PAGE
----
Moderna Will Distribute 34 Million Doses of Covid-19 Vaccine to Struggling Countries
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Moderna said in a statement on Monday that it will allocate 34 million doses of its Covid-19 vaccine to developing countries during the fourth quarter of 2021, as part of the COVAX global initiative that ensures that the Covid-19 vaccine is accessible to struggling countries regardless of income.
The initiative is co-led by the Coalition for Epidemic Preparedness Innovations, the World Health Organization and Gavi, the Vaccine Alliance. Per the supply agreement, Gavi, the Vaccine Alliance has the option to obtain 466 million doses in 2022.
The news comes in the wake of skyrocketing Covid-19 cases and deaths in India and Brazil.
The U.S. State Department and the CDC recently assigned India a Level 4 travel advisory and urged Americans to return home when it’s safe enough to do so, according to the department’s post on Twitter. India has had at least 300,000 daily Covid-19 cases within the past week. Only 9% of the country’s population has received the first dose of the vaccine, Reuters reported.
India is now short on medical supplies and beds for Covid and non-Covid patients, the U.S. Embassy in India said in a recent health alert.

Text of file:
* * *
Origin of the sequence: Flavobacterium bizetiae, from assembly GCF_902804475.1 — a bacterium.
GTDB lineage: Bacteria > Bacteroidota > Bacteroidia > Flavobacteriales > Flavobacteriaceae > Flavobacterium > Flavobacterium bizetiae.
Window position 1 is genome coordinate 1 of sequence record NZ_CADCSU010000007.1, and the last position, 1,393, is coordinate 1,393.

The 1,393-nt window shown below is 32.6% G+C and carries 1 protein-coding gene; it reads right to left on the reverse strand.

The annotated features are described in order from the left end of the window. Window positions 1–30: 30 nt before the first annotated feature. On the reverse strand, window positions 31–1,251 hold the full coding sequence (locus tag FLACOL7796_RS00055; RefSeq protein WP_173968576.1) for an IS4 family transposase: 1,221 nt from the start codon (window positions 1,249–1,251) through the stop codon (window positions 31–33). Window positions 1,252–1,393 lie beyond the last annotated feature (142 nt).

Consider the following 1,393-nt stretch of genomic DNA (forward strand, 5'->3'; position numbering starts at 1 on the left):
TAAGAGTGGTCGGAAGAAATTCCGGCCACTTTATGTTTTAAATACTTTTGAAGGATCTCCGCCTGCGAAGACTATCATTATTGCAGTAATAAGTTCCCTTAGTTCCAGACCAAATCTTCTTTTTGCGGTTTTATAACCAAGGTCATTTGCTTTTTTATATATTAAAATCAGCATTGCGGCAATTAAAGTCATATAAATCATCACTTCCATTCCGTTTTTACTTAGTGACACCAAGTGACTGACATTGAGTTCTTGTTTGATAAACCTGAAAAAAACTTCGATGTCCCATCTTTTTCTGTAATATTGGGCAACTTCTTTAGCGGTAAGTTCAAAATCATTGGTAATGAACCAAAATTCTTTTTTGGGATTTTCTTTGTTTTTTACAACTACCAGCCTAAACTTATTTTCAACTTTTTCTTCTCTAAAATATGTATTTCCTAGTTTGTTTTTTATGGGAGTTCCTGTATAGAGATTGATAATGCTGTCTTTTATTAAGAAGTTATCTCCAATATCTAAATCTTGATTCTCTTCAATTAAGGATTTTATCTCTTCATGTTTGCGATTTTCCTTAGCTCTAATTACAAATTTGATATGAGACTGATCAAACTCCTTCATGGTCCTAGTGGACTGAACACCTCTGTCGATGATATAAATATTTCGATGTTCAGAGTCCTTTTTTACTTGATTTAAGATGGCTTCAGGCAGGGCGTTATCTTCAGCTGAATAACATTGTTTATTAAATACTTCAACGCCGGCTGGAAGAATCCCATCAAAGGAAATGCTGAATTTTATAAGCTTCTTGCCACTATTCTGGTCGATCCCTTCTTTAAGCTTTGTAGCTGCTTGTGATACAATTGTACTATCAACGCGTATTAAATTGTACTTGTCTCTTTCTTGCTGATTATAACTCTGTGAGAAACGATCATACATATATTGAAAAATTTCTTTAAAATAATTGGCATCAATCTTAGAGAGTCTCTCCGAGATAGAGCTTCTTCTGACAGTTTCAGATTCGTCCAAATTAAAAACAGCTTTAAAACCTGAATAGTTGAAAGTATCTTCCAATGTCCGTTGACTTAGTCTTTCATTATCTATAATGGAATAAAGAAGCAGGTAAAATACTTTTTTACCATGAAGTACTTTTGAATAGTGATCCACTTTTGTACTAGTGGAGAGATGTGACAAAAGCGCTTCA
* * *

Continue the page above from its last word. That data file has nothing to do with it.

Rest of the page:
“We recognize that many countries have limited resources to access COVID-19 vaccines,” Moderna’s CEO Stéphane Bancel said in a statement. “We support COVAX’s mission to ensure broad, affordable, and equitable access to COVID-19 vaccines and we remain committed to doing everything that we can to ending this ongoing pandemic with our mRNA COVID-19 vaccine.”
The two-dose Moderna vaccine has been approved for use in Israel, Canada, the European Union, the UK, Switzerland, Singapore, Qatar and Taiwan, with other countries currently reviewing it for authorization. It received FDA approval in the U.S. in December.
Moderna is currently working on producing a virus variant-specific booster vaccine that would work against the new variant identified in South Africa.
Worldwide Covid-19 cases reached 152.9 million and over 3.2 million deaths, according to the latest data by John Hopkins University.